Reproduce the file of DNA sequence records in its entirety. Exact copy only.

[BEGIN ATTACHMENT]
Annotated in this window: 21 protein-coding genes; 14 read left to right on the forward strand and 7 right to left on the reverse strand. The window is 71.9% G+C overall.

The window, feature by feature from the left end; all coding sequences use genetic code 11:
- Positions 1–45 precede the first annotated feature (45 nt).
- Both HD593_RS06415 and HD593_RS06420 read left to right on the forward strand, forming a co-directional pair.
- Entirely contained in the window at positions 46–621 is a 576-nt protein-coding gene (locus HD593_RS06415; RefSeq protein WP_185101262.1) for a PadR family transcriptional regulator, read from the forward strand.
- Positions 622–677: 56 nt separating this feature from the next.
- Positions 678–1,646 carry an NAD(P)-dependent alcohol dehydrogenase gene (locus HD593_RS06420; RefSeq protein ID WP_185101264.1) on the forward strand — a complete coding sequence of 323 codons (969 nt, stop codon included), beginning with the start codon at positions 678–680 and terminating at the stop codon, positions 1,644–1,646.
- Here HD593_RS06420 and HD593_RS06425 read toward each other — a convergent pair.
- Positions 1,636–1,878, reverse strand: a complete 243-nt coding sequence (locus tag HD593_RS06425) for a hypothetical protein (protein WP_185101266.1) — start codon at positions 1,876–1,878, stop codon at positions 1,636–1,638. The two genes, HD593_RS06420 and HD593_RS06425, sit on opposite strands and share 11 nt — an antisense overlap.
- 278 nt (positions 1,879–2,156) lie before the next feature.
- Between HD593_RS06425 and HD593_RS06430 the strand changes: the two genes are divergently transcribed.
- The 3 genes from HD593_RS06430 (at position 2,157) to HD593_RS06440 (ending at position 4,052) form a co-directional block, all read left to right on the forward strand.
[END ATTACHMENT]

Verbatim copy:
Annotated in this window: 21 protein-coding genes; 14 read left to right on the forward strand and 7 right to left on the reverse strand. The window is 71.9% G+C overall.

The window, feature by feature from the left end; all coding sequences use genetic code 11:
- Positions 1–45 precede the first annotated feature (45 nt).
- Both HD593_RS06415 and HD593_RS06420 read left to right on the forward strand, forming a co-directional pair.
- Entirely contained in the window at positions 46–621 is a 576-nt protein-coding gene (locus HD593_RS06415; RefSeq protein WP_185101262.1) for a PadR family transcriptional regulator, read from the forward strand.
- Positions 622–677: 56 nt separating this feature from the next.
- Positions 678–1,646 carry an NAD(P)-dependent alcohol dehydrogenase gene (locus HD593_RS06420; RefSeq protein ID WP_185101264.1) on the forward strand — a complete coding sequence of 323 codons (969 nt, stop codon included), beginning with the start codon at positions 678–680 and terminating at the stop codon, positions 1,644–1,646.
- Here HD593_RS06420 and HD593_RS06425 read toward each other — a convergent pair.
- Positions 1,636–1,878, reverse strand: a complete 243-nt coding sequence (locus tag HD593_RS06425) for a hypothetical protein (protein WP_185101266.1) — start codon at positions 1,876–1,878, stop codon at positions 1,636–1,638. The two genes, HD593_RS06420 and HD593_RS06425, sit on opposite strands and share 11 nt — an antisense overlap.
- 278 nt (positions 1,879–2,156) lie before the next feature.
- Between HD593_RS06425 and HD593_RS06430 the strand changes: the two genes are divergently transcribed.
- The 3 genes from HD593_RS06430 (at position 2,157) to HD593_RS06440 (ending at position 4,052) form a co-directional block, all read left to right on the forward strand.